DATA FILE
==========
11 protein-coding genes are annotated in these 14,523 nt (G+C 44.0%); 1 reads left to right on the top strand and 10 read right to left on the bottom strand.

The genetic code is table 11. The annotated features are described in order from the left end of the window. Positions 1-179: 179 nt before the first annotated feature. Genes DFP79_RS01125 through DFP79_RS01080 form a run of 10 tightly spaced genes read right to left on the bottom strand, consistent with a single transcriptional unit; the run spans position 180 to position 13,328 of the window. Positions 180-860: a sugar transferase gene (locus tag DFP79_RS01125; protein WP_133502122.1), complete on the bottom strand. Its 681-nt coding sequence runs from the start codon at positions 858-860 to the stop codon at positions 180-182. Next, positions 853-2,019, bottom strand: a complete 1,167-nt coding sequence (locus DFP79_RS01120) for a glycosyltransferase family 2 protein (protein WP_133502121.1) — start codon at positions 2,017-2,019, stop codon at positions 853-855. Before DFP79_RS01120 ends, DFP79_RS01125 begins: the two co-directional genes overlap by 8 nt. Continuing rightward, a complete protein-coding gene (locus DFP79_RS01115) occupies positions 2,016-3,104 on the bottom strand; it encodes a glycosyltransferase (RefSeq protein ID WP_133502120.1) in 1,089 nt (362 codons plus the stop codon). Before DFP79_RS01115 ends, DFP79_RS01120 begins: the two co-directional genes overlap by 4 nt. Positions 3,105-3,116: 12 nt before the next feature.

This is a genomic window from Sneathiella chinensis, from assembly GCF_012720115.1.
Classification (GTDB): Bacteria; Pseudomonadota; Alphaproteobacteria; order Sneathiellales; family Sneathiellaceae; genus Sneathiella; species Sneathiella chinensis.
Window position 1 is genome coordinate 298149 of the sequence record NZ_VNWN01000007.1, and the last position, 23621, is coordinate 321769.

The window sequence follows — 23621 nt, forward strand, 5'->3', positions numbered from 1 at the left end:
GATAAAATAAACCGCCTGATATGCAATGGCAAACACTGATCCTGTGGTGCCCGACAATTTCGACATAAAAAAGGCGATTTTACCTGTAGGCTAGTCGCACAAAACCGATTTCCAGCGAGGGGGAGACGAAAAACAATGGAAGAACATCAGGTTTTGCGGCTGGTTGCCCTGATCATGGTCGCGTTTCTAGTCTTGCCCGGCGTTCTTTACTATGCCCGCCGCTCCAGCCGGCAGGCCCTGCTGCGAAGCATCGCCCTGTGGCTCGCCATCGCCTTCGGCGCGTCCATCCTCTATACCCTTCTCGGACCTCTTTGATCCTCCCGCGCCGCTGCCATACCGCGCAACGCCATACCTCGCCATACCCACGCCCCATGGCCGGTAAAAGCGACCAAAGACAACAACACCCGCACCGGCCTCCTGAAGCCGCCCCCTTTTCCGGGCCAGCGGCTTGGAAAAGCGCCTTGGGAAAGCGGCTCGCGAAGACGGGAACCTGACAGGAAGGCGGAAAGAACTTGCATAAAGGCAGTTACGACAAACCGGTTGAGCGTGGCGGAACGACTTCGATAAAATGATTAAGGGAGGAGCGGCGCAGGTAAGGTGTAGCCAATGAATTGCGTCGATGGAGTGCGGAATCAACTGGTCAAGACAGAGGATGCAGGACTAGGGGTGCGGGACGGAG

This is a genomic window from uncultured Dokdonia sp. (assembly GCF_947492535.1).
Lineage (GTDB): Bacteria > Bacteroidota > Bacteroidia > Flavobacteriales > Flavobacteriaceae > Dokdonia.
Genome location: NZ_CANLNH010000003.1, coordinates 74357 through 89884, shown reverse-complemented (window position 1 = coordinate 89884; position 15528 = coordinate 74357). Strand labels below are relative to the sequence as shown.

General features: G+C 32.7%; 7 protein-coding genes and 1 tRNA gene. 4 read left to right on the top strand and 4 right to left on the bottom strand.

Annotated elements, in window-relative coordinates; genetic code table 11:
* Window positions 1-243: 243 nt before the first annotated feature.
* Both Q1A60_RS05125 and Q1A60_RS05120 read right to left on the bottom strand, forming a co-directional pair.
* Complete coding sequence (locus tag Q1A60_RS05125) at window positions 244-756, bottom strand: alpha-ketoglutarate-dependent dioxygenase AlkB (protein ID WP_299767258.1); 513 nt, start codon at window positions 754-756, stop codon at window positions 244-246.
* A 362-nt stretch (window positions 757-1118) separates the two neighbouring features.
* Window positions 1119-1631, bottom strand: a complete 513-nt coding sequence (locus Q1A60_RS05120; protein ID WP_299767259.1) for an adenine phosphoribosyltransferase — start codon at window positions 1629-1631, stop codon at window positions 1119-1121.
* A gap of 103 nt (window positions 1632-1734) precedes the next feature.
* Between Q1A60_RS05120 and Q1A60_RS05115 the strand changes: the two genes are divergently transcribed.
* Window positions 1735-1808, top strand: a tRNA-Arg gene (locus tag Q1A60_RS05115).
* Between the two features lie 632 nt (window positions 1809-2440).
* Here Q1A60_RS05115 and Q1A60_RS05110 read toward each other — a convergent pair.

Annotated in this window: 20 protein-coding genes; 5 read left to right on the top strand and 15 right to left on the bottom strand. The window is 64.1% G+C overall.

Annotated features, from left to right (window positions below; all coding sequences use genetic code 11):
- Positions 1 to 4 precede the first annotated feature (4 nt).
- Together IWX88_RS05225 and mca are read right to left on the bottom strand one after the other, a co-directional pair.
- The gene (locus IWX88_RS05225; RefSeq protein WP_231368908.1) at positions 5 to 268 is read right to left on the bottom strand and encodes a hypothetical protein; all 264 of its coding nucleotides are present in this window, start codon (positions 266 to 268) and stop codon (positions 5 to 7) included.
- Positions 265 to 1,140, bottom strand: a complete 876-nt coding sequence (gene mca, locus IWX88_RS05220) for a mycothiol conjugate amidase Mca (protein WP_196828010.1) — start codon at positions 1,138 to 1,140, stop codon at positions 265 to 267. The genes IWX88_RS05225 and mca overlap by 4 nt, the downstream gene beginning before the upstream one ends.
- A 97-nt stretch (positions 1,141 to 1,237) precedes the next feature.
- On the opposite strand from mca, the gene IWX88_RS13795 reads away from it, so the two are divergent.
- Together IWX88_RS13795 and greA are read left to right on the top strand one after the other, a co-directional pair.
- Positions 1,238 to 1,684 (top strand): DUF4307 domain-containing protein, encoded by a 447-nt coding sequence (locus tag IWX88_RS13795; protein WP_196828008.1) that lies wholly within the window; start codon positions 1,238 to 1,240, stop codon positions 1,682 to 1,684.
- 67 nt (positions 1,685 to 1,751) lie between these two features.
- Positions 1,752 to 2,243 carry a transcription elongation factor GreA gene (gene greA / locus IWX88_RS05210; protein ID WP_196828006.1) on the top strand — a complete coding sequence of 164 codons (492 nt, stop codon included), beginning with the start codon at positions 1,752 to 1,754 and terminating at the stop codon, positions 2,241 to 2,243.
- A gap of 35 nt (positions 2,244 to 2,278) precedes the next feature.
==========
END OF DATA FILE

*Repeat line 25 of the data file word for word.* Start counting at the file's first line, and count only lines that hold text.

- Positions 1 to 4 precede the first annotated feature (4 nt).